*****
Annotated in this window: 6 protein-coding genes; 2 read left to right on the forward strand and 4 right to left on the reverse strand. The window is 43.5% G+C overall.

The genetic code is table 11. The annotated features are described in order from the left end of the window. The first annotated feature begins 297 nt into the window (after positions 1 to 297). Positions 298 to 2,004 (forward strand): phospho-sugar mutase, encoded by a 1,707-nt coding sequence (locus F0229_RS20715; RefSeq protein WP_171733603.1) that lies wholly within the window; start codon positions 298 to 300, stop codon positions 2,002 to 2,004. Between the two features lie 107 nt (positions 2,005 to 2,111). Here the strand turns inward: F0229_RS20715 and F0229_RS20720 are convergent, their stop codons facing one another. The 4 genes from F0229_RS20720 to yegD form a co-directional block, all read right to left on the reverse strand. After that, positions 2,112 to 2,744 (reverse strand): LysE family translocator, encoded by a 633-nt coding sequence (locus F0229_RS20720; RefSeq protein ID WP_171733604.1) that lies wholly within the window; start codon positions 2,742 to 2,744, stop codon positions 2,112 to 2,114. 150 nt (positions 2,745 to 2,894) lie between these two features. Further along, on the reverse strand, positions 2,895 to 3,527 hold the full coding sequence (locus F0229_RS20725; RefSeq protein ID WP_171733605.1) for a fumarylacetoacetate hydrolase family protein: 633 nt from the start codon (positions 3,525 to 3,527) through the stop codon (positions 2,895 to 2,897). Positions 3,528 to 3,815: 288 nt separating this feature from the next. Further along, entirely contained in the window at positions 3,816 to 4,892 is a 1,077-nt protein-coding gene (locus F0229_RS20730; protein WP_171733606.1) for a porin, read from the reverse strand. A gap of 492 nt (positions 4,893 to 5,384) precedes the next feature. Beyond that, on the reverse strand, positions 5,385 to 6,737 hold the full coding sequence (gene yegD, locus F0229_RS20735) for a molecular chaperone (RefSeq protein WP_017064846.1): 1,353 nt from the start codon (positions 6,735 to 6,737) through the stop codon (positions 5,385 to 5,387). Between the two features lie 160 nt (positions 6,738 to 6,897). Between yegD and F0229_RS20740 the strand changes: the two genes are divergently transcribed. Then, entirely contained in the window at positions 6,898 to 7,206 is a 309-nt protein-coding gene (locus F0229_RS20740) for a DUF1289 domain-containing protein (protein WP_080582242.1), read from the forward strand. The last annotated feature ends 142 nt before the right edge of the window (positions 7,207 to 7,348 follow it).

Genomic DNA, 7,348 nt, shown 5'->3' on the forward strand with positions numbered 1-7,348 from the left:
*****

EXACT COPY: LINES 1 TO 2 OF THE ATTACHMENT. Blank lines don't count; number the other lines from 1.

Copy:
Annotated in this window: 6 protein-coding genes; 2 read left to right on the forward strand and 4 right to left on the reverse strand. The window is 43.5% G+C overall.

The genetic code is table 11. The annotated features are described in order from the left end of the window. The first annotated feature begins 297 nt into the window (after positions 1 to 297). Positions 298 to 2,004 (forward strand): phospho-sugar mutase, encoded by a 1,707-nt coding sequence (locus F0229_RS20715; RefSeq protein WP_171733603.1) that lies wholly within the window; start codon positions 298 to 300, stop codon positions 2,002 to 2,004. Between the two features lie 107 nt (positions 2,005 to 2,111). Here the strand turns inward: F0229_RS20715 and F0229_RS20720 are convergent, their stop codons facing one another. The 4 genes from F0229_RS20720 to yegD form a co-directional block, all read right to left on the reverse strand. After that, positions 2,112 to 2,744 (reverse strand): LysE family translocator, encoded by a 633-nt coding sequence (locus F0229_RS20720; RefSeq protein ID WP_171733604.1) that lies wholly within the window; start codon positions 2,742 to 2,744, stop codon positions 2,112 to 2,114. 150 nt (positions 2,745 to 2,894) lie between these two features. Further along, on the reverse strand, positions 2,895 to 3,527 hold the full coding sequence (locus F0229_RS20725; RefSeq protein ID WP_171733605.1) for a fumarylacetoacetate hydrolase family protein: 633 nt from the start codon (positions 3,525 to 3,527) through the stop codon (positions 2,895 to 2,897). Positions 3,528 to 3,815: 288 nt separating this feature from the next. Further along, entirely contained in the window at positions 3,816 to 4,892 is a 1,077-nt protein-coding gene (locus F0229_RS20730; protein WP_171733606.1) for a porin, read from the reverse strand. A gap of 492 nt (positions 4,893 to 5,384) precedes the next feature. Beyond that, on the reverse strand, positions 5,385 to 6,737 hold the full coding sequence (gene yegD, locus F0229_RS20735) for a molecular chaperone (RefSeq protein WP_017064846.1): 1,353 nt from the start codon (positions 6,735 to 6,737) through the stop codon (positions 5,385 to 5,387). Between the two features lie 160 nt (positions 6,738 to 6,897). Between yegD and F0229_RS20740 the strand changes: the two genes are divergently transcribed. Then, entirely contained in the window at positions 6,898 to 7,206 is a 309-nt protein-coding gene (locus F0229_RS20740) for a DUF1289 domain-containing protein (protein WP_080582242.1), read from the forward strand. The last annotated feature ends 142 nt before the right edge of the window (positions 7,207 to 7,348 follow it).